The British Veterinary Nursing Association (BVNA) awarded honorary membership to three deserving individuals during the recent awards ceremony held at the BVNA Congress on Friday 11th October. BVNA President Louisa Baker awarded Sue Badger, Anne McBride and Julian Hoad lifetime Honorary Membership for their years of dedicated work and continued support of the veterinary nursing profession.
Sue Badger MEd CertEd VN
Sue Badger has been a prominent figure in the veterinary nursing profession for many years. Sue served two separate terms as a BVNA Council member and was the association’s President during 2010/2011.
Sue has worked extremely hard in developing the BVNA members’ publication, the VNJ, into a more professional source of information/education and continues with this work as its current Editor in Chief. She also represents the BVNA and veterinary nurses on the RCVS VN Legislative Working Party, offering her insight, experience and knowledge to this important area of nursing.
Julian Hoad BVetMed BSc(Hons) MRCVS
Julian began lecturing for Margaret Moore from 1997 on her veterinary nursing course. This led to other day courses and practice CPD events for other VN education suppliers. Julian was invited onto the BVNA Congress Committee a couple of years ago and helps with selecting topics and sourcing lecturers for the scientific programme.
Julian was asked to write the Handbook of Surgical Nursing for Veterinary Nurses in 2006 and he hopes it has been useful to veterinary nurses. This year, he was asked to speak at the BVNA Roadshow, presenting a series of anaesthetic lectures around the country.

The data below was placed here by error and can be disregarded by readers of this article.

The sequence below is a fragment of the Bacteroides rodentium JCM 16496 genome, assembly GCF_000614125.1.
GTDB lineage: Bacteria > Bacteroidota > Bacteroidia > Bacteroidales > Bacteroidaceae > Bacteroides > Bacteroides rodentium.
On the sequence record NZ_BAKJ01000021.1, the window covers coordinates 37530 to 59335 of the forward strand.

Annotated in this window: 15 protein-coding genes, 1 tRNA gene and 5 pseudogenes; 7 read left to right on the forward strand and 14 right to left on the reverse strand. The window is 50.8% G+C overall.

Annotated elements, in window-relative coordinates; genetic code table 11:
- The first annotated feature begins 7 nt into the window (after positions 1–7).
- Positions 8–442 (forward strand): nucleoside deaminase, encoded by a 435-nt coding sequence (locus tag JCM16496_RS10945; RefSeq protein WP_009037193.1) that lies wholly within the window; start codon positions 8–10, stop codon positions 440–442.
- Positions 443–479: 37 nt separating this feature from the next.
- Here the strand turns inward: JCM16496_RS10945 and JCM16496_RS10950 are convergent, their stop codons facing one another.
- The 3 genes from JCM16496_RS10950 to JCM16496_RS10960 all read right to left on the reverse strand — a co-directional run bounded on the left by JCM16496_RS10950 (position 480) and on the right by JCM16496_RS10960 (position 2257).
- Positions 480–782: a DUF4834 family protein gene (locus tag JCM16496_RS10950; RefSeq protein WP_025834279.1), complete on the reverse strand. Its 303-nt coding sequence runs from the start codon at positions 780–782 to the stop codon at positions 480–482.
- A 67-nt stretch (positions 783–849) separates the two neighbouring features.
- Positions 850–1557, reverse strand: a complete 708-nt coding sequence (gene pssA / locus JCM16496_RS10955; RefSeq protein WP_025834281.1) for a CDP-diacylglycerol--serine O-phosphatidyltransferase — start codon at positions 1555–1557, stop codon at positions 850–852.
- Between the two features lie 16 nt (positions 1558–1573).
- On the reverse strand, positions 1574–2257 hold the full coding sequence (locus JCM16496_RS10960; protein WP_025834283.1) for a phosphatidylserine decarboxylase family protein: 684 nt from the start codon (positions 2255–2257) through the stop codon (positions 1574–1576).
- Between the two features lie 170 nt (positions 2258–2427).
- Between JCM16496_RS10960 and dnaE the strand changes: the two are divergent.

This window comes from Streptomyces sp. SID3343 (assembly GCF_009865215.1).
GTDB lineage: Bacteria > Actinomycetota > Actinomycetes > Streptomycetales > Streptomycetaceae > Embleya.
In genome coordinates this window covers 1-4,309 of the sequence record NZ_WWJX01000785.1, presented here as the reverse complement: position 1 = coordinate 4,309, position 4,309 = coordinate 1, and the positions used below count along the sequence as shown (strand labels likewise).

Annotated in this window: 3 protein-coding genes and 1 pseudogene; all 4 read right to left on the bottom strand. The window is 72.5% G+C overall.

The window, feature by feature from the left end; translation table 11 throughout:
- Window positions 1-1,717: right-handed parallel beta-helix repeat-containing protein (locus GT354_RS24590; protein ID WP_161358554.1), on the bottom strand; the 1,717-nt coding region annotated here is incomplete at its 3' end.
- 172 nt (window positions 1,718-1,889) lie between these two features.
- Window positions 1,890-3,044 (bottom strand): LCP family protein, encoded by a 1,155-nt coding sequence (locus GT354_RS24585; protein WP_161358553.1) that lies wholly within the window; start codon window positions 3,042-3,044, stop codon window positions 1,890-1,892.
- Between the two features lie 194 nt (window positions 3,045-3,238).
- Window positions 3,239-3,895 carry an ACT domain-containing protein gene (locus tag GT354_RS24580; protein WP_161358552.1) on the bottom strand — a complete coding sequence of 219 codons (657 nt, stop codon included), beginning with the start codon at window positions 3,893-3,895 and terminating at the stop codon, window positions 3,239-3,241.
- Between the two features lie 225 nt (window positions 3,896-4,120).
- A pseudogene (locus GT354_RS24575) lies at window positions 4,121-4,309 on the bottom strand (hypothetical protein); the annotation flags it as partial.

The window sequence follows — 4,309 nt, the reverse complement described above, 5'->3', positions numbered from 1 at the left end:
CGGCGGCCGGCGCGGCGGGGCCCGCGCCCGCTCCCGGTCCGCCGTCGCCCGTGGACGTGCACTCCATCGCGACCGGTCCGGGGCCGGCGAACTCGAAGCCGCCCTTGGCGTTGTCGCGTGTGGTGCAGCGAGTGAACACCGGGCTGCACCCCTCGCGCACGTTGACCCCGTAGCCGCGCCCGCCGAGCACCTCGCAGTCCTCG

Since the time he has qualified, Julian says he has seen the profession rise in stature to a level that can now be truly measured against its peers in the veterinary profession.
Dr Anne McBride BSc PhD FRSA
Anne’s involvement with the veterinary nursing profession came when she was almost 14 years of age and went to work for her local vet at weekends and evenings, which she continued to do for the next 6 years. Anne found it fascinating but also realised that a career as a vet or veterinary nurse was not for her, she was more interested in animal and human behaviour so undertook a psychology degree and then a PhD in rabbit behaviour.
It was some 15 years later that Anne’s path was to cross that of the veterinary nursing profession again when she started working as a behaviour counsellor and setting up puppy classes.
Anne was instrumental in setting up the first course in animal behaviour counselling at Southampton University along with Sarah Heath and John Fisher. She has been a speaker on the BVNA’s Companion Animal Behaviour Course since its inception and has been asked to speak at BVNA Congress on many occasions. Anne joined the BVNA Congress committee in 2010 where she assists BVNA in putting together their scientific programme.